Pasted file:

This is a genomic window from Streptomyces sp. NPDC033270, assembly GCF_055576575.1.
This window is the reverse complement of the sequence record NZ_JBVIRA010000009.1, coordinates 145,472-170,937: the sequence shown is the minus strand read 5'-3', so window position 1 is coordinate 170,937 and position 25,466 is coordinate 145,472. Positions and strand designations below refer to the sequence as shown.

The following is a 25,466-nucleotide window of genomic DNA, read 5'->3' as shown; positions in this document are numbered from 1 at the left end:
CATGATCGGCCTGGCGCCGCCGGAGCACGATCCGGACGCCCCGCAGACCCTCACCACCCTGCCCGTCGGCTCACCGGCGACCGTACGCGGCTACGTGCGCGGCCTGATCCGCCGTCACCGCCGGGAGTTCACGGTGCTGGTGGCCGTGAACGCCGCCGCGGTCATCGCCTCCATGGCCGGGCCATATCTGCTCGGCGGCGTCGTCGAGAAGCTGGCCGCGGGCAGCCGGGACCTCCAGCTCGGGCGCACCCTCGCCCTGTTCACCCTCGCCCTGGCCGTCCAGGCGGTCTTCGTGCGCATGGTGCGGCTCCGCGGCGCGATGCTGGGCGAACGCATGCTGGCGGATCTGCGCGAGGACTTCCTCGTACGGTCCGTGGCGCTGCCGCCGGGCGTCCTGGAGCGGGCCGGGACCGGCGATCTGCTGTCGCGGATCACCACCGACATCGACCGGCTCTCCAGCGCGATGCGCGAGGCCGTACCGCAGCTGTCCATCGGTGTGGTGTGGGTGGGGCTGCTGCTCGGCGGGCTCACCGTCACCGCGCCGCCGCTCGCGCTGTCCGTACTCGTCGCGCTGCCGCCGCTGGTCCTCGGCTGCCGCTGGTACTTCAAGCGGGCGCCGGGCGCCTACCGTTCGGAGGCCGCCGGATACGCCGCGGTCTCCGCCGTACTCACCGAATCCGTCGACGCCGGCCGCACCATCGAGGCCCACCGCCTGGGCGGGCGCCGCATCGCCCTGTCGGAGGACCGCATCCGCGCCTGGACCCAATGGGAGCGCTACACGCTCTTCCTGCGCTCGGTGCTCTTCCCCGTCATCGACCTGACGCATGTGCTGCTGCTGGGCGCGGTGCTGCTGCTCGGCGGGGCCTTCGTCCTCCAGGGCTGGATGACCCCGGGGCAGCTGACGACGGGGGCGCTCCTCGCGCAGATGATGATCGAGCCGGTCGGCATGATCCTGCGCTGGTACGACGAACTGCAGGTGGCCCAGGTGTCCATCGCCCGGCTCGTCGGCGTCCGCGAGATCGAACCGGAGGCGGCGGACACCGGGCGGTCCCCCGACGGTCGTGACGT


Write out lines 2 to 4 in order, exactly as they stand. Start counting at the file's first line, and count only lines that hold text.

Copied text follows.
This window is the reverse complement of the sequence record NZ_JBVIRA010000009.1, coordinates 145,472-170,937: the sequence shown is the minus strand read 5'-3', so window position 1 is coordinate 170,937 and position 25,466 is coordinate 145,472. Positions and strand designations below refer to the sequence as shown.

The following is a 25,466-nucleotide window of genomic DNA, read 5'->3' as shown; positions in this document are numbered from 1 at the left end:
CATGATCGGCCTGGCGCCGCCGGAGCACGATCCGGACGCCCCGCAGACCCTCACCACCCTGCCCGTCGGCTCACCGGCGACCGTACGCGGCTACGTGCGCGGCCTGATCCGCCGTCACCGCCGGGAGTTCACGGTGCTGGTGGCCGTGAACGCCGCCGCGGTCATCGCCTCCATGGCCGGGCCATATCTGCTCGGCGGCGTCGTCGAGAAGCTGGCCGCGGGCAGCCGGGACCTCCAGCTCGGGCGCACCCTCGCCCTGTTCACCCTCGCCCTGGCCGTCCAGGCGGTCTTCGTGCGCATGGTGCGGCTCCGCGGCGCGATGCTGGGCGAACGCATGCTGGCGGATCTGCGCGAGGACTTCCTCGTACGGTCCGTGGCGCTGCCGCCGGGCGTCCTGGAGCGGGCCGGGACCGGCGATCTGCTGTCGCGGATCACCACCGACATCGACCGGCTCTCCAGCGCGATGCGCGAGGCCGTACCGCAGCTGTCCATCGGTGTGGTGTGGGTGGGGCTGCTGCTCGGCGGGCTCACCGTCACCGCGCCGCCGCTCGCGCTGTCCGTACTCGTCGCGCTGCCGCCGCTGGTCCTCGGCTGCCGCTGGTACTTCAAGCGGGCGCCGGGCGCCTACCGTTCGGAGGCCGCCGGATACGCCGCGGTCTCCGCCGTACTCACCGAATCCGTCGACGCCGGCCGCACCATCGAGGCCCACCGCCTGGGCGGGCGCCGCATCGCCCTGTCGGAGGACCGCATCCGCGCCTGGACCCAATGGGAGCGCTACACGCTCTTCCTGCGCTCGGTGCTCTTCCCCGTCATCGACCTGACGCATGTGCTGCTGCTGGGCGCGGTGCTGCTGCTCGGCGGGGCCTTCGTCCTCCAGGGCTGGATGACCCCGGGGCAGCTGACGACGGGGGCGCTCCTCGCGCAGATGATGATCGAGCCGGTCGGCATGATCCTGCGCTGGTACGACGAACTGCAGGTGGCCCAGGTGTCCATCGCCCGGCTCGTCGGCGTCCGCGAGATCGAACCGGAGGCGGCGGACACCGGGCGGTCCCCCGACGGTCGTGACGT